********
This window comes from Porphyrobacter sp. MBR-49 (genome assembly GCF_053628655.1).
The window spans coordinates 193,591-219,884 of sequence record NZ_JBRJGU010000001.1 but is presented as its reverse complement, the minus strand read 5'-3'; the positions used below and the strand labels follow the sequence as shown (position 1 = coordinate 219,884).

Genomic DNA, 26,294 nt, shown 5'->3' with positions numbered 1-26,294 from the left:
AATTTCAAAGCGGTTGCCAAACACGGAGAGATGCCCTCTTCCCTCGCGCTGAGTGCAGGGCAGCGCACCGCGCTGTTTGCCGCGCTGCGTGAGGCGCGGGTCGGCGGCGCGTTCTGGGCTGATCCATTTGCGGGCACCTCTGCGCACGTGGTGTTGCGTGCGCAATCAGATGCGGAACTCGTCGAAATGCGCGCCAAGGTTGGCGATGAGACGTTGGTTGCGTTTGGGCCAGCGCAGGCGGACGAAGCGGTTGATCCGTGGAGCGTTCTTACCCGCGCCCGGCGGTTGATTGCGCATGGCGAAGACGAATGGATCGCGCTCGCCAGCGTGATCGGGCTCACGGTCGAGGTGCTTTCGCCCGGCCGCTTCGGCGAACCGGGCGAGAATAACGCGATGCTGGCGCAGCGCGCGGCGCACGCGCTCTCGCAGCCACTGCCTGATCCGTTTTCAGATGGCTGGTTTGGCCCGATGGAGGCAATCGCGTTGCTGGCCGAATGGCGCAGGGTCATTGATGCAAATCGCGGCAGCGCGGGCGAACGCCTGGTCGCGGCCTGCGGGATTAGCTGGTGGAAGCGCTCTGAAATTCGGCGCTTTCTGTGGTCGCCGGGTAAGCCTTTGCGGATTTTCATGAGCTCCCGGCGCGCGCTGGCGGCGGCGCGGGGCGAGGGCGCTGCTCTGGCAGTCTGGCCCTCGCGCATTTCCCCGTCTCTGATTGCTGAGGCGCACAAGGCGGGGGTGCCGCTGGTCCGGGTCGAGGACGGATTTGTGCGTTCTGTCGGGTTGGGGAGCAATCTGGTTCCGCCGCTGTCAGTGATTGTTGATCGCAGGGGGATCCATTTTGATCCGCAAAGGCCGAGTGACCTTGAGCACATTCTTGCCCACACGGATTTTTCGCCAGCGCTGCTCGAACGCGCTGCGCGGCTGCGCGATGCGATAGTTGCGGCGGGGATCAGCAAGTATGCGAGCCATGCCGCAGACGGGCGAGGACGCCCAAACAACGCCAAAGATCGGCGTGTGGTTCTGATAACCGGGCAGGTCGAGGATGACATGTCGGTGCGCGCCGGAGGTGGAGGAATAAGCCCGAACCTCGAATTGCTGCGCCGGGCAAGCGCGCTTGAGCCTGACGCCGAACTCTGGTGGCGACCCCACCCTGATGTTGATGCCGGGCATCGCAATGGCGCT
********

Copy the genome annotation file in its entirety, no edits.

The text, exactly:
This window comes from Porphyrobacter sp. MBR-49 (genome assembly GCF_053628655.1).
The window spans coordinates 193,591-219,884 of sequence record NZ_JBRJGU010000001.1 but is presented as its reverse complement, the minus strand read 5'-3'; the positions used below and the strand labels follow the sequence as shown (position 1 = coordinate 219,884).

Genomic DNA, 26,294 nt, shown 5'->3' with positions numbered 1-26,294 from the left:
AATTTCAAAGCGGTTGCCAAACACGGAGAGATGCCCTCTTCCCTCGCGCTGAGTGCAGGGCAGCGCACCGCGCTGTTTGCCGCGCTGCGTGAGGCGCGGGTCGGCGGCGCGTTCTGGGCTGATCCATTTGCGGGCACCTCTGCGCACGTGGTGTTGCGTGCGCAATCAGATGCGGAACTCGTCGAAATGCGCGCCAAGGTTGGCGATGAGACGTTGGTTGCGTTTGGGCCAGCGCAGGCGGACGAAGCGGTTGATCCGTGGAGCGTTCTTACCCGCGCCCGGCGGTTGATTGCGCATGGCGAAGACGAATGGATCGCGCTCGCCAGCGTGATCGGGCTCACGGTCGAGGTGCTTTCGCCCGGCCGCTTCGGCGAACCGGGCGAGAATAACGCGATGCTGGCGCAGCGCGCGGCGCACGCGCTCTCGCAGCCACTGCCTGATCCGTTTTCAGATGGCTGGTTTGGCCCGATGGAGGCAATCGCGTTGCTGGCCGAATGGCGCAGGGTCATTGATGCAAATCGCGGCAGCGCGGGCGAACGCCTGGTCGCGGCCTGCGGGATTAGCTGGTGGAAGCGCTCTGAAATTCGGCGCTTTCTGTGGTCGCCGGGTAAGCCTTTGCGGATTTTCATGAGCTCCCGGCGCGCGCTGGCGGCGGCGCGGGGCGAGGGCGCTGCTCTGGCAGTCTGGCCCTCGCGCATTTCCCCGTCTCTGATTGCTGAGGCGCACAAGGCGGGGGTGCCGCTGGTCCGGGTCGAGGACGGATTTGTGCGTTCTGTCGGGTTGGGGAGCAATCTGGTTCCGCCGCTGTCAGTGATTGTTGATCGCAGGGGGATCCATTTTGATCCGCAAAGGCCGAGTGACCTTGAGCACATTCTTGCCCACACGGATTTTTCGCCAGCGCTGCTCGAACGCGCTGCGCGGCTGCGCGATGCGATAGTTGCGGCGGGGATCAGCAAGTATGCGAGCCATGCCGCAGACGGGCGAGGACGCCCAAACAACGCCAAAGATCGGCGTGTGGTTCTGATAACCGGGCAGGTCGAGGATGACATGTCGGTGCGCGCCGGAGGTGGAGGAATAAGCCCGAACCTCGAATTGCTGCGCCGGGCAAGCGCGCTTGAGCCTGACGCCGAACTCTGGTGGCGACCCCACCCTGATGTTGATGCCGGGCATCGCAATGGCGCT